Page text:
Russia is seeking a legally binding pledge that NATO will stop expanding east, including to Ukraine. If the US refuses, is war next? Scholar and author Richard Sakwa analyzes the growing Russia-Ukraine conflict and how Russiagate fueled it.
Guest: Richard Sakwa. Professor of Russian and European politics at the University of Kent. His books include “Frontline Ukraine: Crisis in the Borderlands” and his latest, “Deception: Russiagate and the New Cold War.”
THE pandemic alas is not yet over, but there are no economic disruptions in the current fiscal year in the form of lockdowns or workers’ absence. The economy’s performance therefore can no longer be attributed to the prevalence of the pandemic; whatever it is, it is caused by economic factors.
Government spokesmen are busy claiming that the economy is displaying a robust recovery, and that the current fiscal year will post a double-digit growth rate. But a double-digit growth rate in the current year means nothing; since the previous fiscal year had witnessed a sharp absolute drop in GDP, in fact one of the sharpest among all countries of the world because of the government’s imposing a lock-down more stringent than anywhere else, a drop amounting to a staggering 24 per cent in the April-June quarter of 2020, a bounce back from such a trough is naturally to be expected; there is nothing to crow about it. The real question is how the current fiscal year’s performance compares with that of the pre-pandemic fiscal year, i.e., with 2019-20. And on doing so, we find that the first quarter’s GDP this year was well below that of the first quarter of 2019-20. The second quarter’s GDP is about the same as the GDP of the second quarter of 2019-20 (in fact it is just marginally higher by 0.3 per cent). In other words, given the 7.3 per cent drop in GDP last year compared to the previous year, even a double-digit growth rate of 10 per cent, which is higher than what government agencies like the State Bank of India are projecting for the current year (which is 9.5 per cent), will just about put the current year’s GDP 1.97 per cent above what it was in 2019-20; this is hardly indicative of a positive trend in the economy.
Who built the seven gates of Thebes? The books are filled with names of kings. Was it the kings who hauled the craggy blocks of stone? —Bertolt Brecht, “A Worker Reads History”
Much academic debate about the origin of capitalism has actually been about the origin of capitalists. Were they originally aristocrats, or gentry, or merchants, or successful farmers? Far less attention has been paid to Brecht’s penetrating question: who did the actual work?
The answer is simple and of world-historic importance. Capitalism depends on the availability of large numbers of non-capitalists, people who are, as Marx said, “free in the double sense.” Free to work for others because they are not legally tied to a landlord or master, and free to starve if they don’t sell their labor-power, because they own no land or other means of production. “The possessor of labor-power, instead of being able to sell commodities in which his labor has been objectified … [is] compelled to offer for sale as a commodity that very labor-power which exists only in his living body.”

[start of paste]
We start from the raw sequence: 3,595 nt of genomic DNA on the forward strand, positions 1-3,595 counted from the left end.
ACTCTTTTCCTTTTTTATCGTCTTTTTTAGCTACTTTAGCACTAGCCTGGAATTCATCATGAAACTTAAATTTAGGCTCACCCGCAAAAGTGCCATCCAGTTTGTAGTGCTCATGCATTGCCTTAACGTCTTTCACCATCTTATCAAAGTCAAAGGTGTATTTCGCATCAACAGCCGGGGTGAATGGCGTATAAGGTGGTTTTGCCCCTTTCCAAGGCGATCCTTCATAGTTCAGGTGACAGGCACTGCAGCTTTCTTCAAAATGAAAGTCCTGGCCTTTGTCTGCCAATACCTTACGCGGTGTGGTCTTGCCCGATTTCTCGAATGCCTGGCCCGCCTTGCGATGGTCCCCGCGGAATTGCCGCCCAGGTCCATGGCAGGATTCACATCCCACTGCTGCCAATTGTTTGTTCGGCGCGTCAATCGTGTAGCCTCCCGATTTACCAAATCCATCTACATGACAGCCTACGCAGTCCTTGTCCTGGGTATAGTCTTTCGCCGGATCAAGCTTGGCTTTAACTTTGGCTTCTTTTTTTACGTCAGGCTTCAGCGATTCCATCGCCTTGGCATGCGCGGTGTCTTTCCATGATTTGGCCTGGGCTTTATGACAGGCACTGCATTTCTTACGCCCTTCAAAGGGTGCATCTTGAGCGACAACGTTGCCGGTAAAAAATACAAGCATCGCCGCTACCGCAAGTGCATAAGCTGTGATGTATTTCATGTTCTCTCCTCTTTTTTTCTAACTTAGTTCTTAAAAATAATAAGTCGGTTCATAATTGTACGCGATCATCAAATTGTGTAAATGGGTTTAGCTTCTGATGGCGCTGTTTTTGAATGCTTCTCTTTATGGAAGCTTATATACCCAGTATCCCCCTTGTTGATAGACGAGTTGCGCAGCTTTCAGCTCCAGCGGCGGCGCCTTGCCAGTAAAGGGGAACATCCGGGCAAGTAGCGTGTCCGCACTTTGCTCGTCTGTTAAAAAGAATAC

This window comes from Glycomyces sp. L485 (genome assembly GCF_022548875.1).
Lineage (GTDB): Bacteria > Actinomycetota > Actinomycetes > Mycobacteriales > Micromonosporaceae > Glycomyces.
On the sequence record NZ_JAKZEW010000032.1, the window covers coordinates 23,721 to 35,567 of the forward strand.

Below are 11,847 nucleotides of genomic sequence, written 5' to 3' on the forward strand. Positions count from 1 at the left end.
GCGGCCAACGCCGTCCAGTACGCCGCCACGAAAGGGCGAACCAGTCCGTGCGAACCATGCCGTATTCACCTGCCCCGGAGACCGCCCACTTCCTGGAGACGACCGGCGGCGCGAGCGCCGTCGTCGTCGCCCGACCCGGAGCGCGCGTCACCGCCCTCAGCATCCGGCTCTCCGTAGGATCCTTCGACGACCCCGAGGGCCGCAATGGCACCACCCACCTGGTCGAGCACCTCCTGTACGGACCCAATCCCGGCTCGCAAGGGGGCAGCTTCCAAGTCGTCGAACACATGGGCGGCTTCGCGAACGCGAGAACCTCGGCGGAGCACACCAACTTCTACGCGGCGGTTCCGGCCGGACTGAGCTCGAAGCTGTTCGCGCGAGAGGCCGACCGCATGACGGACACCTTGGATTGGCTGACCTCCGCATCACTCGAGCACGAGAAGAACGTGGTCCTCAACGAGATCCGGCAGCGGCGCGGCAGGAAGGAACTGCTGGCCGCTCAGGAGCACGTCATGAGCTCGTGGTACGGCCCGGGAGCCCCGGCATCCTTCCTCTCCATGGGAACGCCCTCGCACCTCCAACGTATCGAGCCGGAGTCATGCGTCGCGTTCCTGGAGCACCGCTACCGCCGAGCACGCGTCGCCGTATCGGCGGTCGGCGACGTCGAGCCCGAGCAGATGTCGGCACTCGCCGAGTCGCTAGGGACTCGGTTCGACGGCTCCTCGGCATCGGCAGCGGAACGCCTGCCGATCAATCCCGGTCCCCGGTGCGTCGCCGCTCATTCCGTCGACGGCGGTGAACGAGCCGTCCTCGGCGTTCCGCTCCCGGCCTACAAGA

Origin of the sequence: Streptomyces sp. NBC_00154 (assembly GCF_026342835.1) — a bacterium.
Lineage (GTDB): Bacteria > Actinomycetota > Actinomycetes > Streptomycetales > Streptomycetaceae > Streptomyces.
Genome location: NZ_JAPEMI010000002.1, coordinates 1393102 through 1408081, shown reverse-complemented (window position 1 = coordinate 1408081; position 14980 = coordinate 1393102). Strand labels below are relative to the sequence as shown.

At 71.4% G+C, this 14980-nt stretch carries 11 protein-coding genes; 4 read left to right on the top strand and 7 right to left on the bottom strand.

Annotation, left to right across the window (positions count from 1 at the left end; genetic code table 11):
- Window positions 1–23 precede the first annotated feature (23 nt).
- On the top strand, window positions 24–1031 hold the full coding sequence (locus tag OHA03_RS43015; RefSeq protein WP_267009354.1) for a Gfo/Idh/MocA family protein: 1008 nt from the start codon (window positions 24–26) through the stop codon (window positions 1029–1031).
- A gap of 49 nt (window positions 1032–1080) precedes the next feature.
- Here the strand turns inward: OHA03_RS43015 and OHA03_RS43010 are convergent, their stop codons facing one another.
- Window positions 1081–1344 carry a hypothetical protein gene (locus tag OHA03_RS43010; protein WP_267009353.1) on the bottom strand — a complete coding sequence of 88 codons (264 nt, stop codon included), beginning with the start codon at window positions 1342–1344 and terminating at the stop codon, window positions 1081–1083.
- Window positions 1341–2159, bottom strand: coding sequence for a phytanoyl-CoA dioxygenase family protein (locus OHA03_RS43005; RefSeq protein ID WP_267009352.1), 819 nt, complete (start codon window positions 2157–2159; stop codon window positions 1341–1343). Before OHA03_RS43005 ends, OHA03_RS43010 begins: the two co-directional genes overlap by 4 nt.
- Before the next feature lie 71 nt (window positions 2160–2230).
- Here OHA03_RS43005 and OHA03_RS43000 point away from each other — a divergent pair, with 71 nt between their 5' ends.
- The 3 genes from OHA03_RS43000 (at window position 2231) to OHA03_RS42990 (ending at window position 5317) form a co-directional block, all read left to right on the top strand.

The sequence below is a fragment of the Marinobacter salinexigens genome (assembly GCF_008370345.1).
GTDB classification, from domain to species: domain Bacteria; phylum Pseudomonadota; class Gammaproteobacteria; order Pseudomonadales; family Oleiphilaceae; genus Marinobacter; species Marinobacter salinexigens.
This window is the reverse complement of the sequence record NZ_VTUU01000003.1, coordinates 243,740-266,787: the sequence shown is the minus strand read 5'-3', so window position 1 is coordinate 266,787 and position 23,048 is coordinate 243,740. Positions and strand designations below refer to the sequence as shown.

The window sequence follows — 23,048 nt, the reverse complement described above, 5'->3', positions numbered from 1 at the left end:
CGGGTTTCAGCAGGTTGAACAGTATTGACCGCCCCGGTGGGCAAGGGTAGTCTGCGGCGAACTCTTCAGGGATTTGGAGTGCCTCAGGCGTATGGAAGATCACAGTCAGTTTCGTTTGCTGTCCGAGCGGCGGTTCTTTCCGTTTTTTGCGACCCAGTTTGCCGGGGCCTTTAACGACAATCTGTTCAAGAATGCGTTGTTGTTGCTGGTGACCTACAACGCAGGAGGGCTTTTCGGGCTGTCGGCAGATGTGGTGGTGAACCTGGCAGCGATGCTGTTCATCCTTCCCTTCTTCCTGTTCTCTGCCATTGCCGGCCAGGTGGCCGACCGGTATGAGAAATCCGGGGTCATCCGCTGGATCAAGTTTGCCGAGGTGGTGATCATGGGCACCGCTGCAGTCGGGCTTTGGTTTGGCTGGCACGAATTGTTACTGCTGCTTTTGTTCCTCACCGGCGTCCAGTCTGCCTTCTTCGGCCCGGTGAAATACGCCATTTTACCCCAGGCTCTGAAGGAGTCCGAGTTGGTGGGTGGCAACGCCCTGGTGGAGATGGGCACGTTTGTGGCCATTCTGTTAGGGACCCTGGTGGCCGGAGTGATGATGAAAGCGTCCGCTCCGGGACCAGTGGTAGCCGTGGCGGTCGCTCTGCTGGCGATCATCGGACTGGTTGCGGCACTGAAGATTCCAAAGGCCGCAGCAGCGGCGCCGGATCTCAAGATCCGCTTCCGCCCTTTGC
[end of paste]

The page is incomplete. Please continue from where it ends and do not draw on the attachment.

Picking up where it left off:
In 1922 the Soviet Union experienced severe famine conditions in some areas following on from the wars of intervention when imperialist powers had sought to crush the new Soviet state. Famine conditions recurred again in 1933, particularly, but not exclusively, in the Ukraine. There are two versions to this second famine that are radically different. An objective analysis indicates the famine to have resulted from a combination of poor climatic conditions and sabotage on the part of the rich peasants or kulaks in the face of the collectivisation of agriculture. Ukrainian nationalists however argue that the famine was deliberately contrived by Stalin in order to break the spirit of the Ukrainian people, and resulted in millions of needless deaths, in fact death and destruction on such a scale that it dwarfs the Nazi holocaust. Documentary evidence produced to support this claim is often endorsed by academics such as Robert Conquest, or James Mace of Harvard University. Such evidence is shaky in the extreme and often relies on discredited accounts from the 1930’s pro-fascist press in America, or even Nazi documents. Despite this it continues to resurface, most notably in the 1980s as part of an attempt by Ukrainian nationalists to commemorate the 50th anniversary of the famine, and at the same time to fuel the cold war rhetoric of the Reagan era.